Zac Bennett is 12 and lives in Maidstone with his parents, Caroline Baker and Lee Bennett, and his younger sisters Olivia (aged 9) and Ruby (aged 5). He has an undiagnosed genetic condition and, even though his Mum says he’s had ‘every test going’ it turns out that he’s ‘unique’. However, his condition manifests itself in regular seizures and Zac is in a wheelchair.
Caroline says that, looking back, her pregnancy with Zac ‘wasn’t quite right’.
“He was my first child, so I didn’t realise that things weren’t really as they should be,” she explains. “I bled a lot and was hospitalised a couple of times. Zac also didn’t move very much. I certainly didn’t ‘blossom’; basically I felt rubbish.”
Zac was breech, so was born by caesarean and Caroline says that ‘everything went downhill’ as soon as he was born.
“The doctors noticed straightaway that he had dysmorphic features and he was rushed to intensive care,” says Caroline. “I was left on the ward in shock.”
There followed two weeks of tests and scans, which generated no real answers.
Zac came home with his parents and the family embarked on a new life of medical appointments – which have continued to this day.
Zac was referred to ellenor when he was eight.
“As Zac has got older, additional problems have come to the surface,” says Caroline. “He has a school nurse, but after school hours, we didn’t really have anyone to call for advice. So, as his problems were getting more complex, we were referred to ellenor. Now we wouldn’t be without them.”
She continues: “Our ellenor nurse, Helen, is like Mary Poppins. She just makes us all feel really special and she’s changed everything for the better.”
Caroline says that ellenor’s support from a medical point of view is invaluable.
“Helen is great at chasing up appointments and explaining medical letters to us – which are generally written from doctor to doctor and are difficult to decipher if you don’t have any medical knowledge,” says Caroline. “Also, if Zac isn’t well, she’s there for us.”
Caroline says that Helen is also great with her two girls.
“Olivia is older and seems to understand the situation, but Ruby, who is younger, sometimes finds it more difficult,” she says. “Helen is fantastic at including both the girls when she visits.”
Zac attends a special needs school near to his home, along with some other ellenor patients.
“Helen is good at keeping in contact with the school and will regularly have meetings there with the staff about Zac’s current condition, so everyone is on the same page,” says Caroline. “Zac’s medication often goes up and down, depending on his current situation, so Helen communicates that to the school for us.”
As Zac gets older, getting him upstairs is becoming more difficult. The family recently moved house to a home with the potential for enough downstairs space for Zac to have his room on the ground floor level. First the house needs an extension and Helen has supported the family by helping to write letters to the appropriate authorities, regarding the work which needs to be done.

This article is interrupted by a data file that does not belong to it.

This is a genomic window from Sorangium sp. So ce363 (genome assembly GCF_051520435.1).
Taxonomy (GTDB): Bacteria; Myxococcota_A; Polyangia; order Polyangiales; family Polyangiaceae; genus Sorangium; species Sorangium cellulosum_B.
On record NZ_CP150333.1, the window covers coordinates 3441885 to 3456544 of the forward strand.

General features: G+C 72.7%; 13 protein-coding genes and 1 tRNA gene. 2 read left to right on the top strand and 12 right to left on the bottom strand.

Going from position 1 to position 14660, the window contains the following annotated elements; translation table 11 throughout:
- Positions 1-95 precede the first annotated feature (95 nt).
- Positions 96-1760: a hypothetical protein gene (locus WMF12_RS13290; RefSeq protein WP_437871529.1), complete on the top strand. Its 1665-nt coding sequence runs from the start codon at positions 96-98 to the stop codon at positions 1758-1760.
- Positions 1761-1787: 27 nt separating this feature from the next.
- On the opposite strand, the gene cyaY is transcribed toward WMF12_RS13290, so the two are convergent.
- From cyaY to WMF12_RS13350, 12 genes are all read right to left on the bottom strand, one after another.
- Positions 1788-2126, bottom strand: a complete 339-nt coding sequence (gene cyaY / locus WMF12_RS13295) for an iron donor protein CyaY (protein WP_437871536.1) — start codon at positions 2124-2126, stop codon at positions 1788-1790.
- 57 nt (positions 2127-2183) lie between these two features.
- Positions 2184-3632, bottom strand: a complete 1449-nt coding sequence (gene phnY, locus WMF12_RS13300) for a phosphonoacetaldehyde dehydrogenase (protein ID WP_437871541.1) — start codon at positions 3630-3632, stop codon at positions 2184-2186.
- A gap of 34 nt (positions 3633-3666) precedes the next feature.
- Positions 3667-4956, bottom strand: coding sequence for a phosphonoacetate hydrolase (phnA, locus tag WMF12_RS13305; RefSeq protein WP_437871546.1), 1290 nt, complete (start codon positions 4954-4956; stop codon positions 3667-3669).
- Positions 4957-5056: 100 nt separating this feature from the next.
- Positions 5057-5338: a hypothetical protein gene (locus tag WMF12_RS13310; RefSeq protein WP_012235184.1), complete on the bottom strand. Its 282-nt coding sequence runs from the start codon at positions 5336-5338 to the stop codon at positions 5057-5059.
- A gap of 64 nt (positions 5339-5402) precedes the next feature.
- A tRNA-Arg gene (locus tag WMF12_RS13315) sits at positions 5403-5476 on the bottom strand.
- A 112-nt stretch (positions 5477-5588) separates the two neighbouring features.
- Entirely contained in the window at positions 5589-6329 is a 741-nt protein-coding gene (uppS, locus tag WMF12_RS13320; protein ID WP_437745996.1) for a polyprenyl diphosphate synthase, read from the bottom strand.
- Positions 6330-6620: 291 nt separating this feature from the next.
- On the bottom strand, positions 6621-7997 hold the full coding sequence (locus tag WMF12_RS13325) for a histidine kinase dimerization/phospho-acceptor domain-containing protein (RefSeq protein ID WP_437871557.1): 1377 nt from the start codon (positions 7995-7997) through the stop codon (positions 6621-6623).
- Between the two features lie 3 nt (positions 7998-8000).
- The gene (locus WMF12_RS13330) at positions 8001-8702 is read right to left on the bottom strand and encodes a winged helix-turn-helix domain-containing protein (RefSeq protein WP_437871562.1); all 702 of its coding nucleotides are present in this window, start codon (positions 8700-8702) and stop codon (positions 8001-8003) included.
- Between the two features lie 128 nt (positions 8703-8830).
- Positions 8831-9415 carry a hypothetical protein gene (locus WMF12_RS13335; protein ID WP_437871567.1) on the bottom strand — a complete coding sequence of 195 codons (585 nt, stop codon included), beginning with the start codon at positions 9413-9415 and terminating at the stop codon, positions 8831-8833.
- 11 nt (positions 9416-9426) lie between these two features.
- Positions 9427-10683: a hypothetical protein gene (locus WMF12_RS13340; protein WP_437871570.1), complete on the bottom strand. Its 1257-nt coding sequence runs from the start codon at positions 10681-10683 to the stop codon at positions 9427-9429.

“To be honest, one of the key things that Helen does is listen. We are first and foremost Zac’s parents and we are not medically trained,” says Caroline. “So, we need to be assured that we are doing the best for him and making the right decisions. Helen always fights our corner for us and deals with the local hospital on our behalf. She is always there for us and gives us reassurance.”
She adds: “Helen also helps us to keep Zac out of hospital when that’s possible, enabling him to be in the comfort of his own home with us. That helps us to maintain our family life as much as possible and makes it less disruptive for our girls. To be honest, Zac’s care is so complex that, even when we are in hospital, a lot of his care falls to us. So, if we can look after him at home, we’d like to do so and ellenor supports us with that.”
Although Zac has been ill since his birth, every new development in his condition is something different for the family to deal with.
“Although we’ve had to deal with this for 12 years now, in many ways it still feels fresh,” says Caroline. “Every change in his condition is something new for us to deal with. His seizures are getting worse and we often worry when to administer his emergency medication – but a phone call to Helen always reassures us. Often it’s hard to think straight when he’s so ill and Helen calms us down and reassures us that we are making good decisions. Helen is like part of our family and knowing she’s there makes life nicer.”
She adds: “Zac absolutely adores Helen. He always has a smile for her and he likes to look at her photo on her badge and makes sure it’s the right way round.”